xenodmwill wait for the grab to succeed. The grab may fail if some other client has the server grabbed, or possibly if the network latencies are very high. This resource has a default value of 3 seconds; you should be cautious when raising it, as a user can be spoofed by a look-alike window on the display. If the grab fails,
xenodmkills and restarts the server (if possible) and the session.
authorizeis a boolean resource which controls whether
xenodmgenerates and uses authorization for the local server connections. If authorization is used,
authNameis a list of authorization mechanisms to use, separated by white space. When
authorizeis set for a display and authorization is not available, the user is informed by having a different message displayed in the login widget. By default,
authNameis “MIT-MAGIC-COOKIE-1”, or, if XDM-AUTHORIZATION-1 is available, “XDM-AUTHORIZATION-1 MIT-MAGIC-COOKIE-1”.
xenodmto the server, using the
-authserver command line option. It should be kept in a directory which is not world-writable as it could easily be removed, disabling the authorization mechanism in the server. If not specified, a name is generated from DisplayManager.authDir and the name of the display.
false, disables the use of the
unsecureGreetingin the login window. See the section AUTHENTICATION WIDGET. The default is
xenodmsends to reset the server. See the section CONTROLLING THE SERVER. The default is 1 (
xenodmsends to terminate the server. See the section CONTROLLING THE SERVER. The default is 15 (
xenodmgenerates the authorization information just before connecting to the display, an old server would not get up-to-date authorization information. This resource causes
SIGHUPto the server after setting up the file, causing an additional server reset to occur, during which time the new authorization information will be read. The default is
false, which will work for all MIT servers.
xenodmis unable to write to the usual user authorization file ($HOME/.Xauthority), it creates a unique file name in this directory and points the environment variable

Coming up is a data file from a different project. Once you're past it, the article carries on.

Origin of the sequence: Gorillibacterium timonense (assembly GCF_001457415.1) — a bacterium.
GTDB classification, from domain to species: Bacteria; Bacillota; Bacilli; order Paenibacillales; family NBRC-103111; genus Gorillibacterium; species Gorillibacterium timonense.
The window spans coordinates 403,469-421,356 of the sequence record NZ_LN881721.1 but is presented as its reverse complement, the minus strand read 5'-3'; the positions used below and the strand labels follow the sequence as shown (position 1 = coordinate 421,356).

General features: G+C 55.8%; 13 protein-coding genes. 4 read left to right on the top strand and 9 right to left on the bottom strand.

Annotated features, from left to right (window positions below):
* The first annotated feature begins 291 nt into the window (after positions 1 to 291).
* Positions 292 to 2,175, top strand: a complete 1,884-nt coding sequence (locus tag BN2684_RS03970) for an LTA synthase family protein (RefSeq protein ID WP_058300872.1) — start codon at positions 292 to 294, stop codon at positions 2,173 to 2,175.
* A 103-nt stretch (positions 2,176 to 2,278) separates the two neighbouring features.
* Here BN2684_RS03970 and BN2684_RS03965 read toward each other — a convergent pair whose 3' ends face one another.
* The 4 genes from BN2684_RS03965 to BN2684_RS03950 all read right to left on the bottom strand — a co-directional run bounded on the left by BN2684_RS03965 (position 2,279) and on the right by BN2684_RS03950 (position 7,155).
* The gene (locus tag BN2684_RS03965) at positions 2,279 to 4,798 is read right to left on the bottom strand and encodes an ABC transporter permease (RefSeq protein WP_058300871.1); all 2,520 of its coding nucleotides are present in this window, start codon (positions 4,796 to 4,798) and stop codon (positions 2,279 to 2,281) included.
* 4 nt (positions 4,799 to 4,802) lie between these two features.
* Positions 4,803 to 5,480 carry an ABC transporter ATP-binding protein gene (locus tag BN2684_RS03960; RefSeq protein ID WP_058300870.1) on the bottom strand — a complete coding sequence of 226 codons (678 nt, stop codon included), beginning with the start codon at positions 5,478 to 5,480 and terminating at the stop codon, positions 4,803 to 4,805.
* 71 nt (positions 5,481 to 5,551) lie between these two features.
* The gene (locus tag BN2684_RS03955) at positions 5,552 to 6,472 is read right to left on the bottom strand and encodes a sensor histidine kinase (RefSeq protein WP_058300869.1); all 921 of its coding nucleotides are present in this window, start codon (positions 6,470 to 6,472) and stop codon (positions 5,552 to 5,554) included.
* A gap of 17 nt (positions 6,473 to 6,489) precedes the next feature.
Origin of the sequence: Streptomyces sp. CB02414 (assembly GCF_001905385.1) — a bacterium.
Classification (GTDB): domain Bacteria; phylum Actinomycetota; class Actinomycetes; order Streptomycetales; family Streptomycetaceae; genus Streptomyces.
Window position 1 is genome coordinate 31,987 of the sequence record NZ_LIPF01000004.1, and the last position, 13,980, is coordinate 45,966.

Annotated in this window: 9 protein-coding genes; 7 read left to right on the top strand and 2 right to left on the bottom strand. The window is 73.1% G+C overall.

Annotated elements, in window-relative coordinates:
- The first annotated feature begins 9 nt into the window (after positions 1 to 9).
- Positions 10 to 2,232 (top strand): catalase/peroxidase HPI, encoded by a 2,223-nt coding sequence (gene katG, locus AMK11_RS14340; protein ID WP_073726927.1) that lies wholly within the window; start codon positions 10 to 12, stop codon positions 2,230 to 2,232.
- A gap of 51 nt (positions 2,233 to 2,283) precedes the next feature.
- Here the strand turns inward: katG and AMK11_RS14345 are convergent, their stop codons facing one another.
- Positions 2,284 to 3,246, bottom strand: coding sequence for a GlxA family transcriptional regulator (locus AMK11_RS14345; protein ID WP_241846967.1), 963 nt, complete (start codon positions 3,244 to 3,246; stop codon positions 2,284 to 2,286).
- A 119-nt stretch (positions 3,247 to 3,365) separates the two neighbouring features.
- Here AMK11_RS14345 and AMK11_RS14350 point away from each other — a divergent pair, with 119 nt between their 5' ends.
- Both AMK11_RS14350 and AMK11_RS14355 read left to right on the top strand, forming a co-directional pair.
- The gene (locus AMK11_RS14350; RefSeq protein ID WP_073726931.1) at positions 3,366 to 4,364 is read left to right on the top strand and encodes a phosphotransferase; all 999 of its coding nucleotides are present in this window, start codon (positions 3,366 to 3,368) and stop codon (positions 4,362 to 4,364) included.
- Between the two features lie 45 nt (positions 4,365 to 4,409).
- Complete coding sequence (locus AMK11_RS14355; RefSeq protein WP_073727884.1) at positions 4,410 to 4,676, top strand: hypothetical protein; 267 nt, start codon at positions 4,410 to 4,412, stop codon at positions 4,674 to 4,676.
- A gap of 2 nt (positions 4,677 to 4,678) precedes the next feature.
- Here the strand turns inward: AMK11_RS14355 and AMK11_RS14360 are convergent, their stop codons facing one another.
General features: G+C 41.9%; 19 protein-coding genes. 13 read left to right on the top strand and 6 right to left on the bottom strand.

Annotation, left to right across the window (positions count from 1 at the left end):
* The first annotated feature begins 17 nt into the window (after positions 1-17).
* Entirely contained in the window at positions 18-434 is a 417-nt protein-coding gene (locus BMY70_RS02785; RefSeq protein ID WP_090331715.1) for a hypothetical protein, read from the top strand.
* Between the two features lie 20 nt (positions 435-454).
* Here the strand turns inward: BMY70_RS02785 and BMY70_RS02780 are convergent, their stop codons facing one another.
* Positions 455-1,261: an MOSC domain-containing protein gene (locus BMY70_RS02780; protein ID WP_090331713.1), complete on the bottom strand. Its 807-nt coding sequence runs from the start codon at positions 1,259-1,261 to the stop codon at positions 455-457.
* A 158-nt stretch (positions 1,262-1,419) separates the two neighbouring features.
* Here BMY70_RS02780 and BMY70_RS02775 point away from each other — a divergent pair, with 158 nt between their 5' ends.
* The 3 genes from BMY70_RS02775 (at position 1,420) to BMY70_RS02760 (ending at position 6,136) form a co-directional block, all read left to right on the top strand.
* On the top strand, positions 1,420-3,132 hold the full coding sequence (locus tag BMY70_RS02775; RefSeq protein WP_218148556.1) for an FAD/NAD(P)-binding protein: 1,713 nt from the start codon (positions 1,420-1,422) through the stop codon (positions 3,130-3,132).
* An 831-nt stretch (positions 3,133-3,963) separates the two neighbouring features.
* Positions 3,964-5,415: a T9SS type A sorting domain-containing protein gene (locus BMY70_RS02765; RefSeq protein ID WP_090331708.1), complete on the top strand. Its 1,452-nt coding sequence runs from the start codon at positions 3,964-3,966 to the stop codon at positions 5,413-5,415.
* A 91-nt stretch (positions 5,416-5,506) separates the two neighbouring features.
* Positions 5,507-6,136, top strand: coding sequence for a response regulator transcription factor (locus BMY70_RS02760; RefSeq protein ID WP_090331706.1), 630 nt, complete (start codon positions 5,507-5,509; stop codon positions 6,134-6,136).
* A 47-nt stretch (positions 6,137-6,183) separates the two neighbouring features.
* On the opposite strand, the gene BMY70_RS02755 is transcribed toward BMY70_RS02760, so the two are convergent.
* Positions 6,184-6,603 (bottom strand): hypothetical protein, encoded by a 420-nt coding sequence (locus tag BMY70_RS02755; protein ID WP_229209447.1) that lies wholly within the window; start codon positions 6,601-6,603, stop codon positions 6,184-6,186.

XAUTHORITYat the created file. It uses /tmp by default.
xenodmconfiguration file should be set up. Make a directory (usually /etc/X11/xenodm) to contain all of the relevant files. Here is a reasonable configuration file, which could be named xenodm-config:
DisplayManager.servers: /etc/X11/xenodm/Xservers DisplayManager.errorLogFile: /var/log/xenodm.log DisplayManager*resources: /etc/X11/xenodm/Xresources DisplayManager*startup: /etc/X11/xenodm/Xstartup DisplayManager*session: /etc/X11/xenodm/Xsession DisplayManager._0.authorize: true DisplayManager*authorize: false
*’ separating the components. These resources can be made unique for each different display, by replacing the ‘
*’ with the display-name, but normally this is not very useful. See the RESOURCES section for a complete discussion.
DisplayManager.serversgives a server specification or, if the value starts with a slash (‘
/’), the name of a file containing server specifications, one per line. Each specification indicates a display which should constantly be managed. If the resource or the file named by the resource is empty,
xenodmwill exit. Each specification consists of at least three parts: a display name, a display class, a display type, and a command line to start the server. A typical entry for local display number 0 would be:
-displayoption to an X program. This string is used to generate the display-specific resource names, so be careful to match the names (e.g., use “:0 local /usr/X11R6/bin/X :0” instead of “localhost:0 local /usr/X11R6/bin/X :0” if your other resources are specified as “DisplayManager._0.session”). The display class portion is also used in the display-specific resources, as the class of the resource. This is useful if you have a large collection of similar displays (such as a corral of X terminals) and would like to set resources for groups of them. When
xenodmstarts a session, it sets up authorization data for the server. For local servers,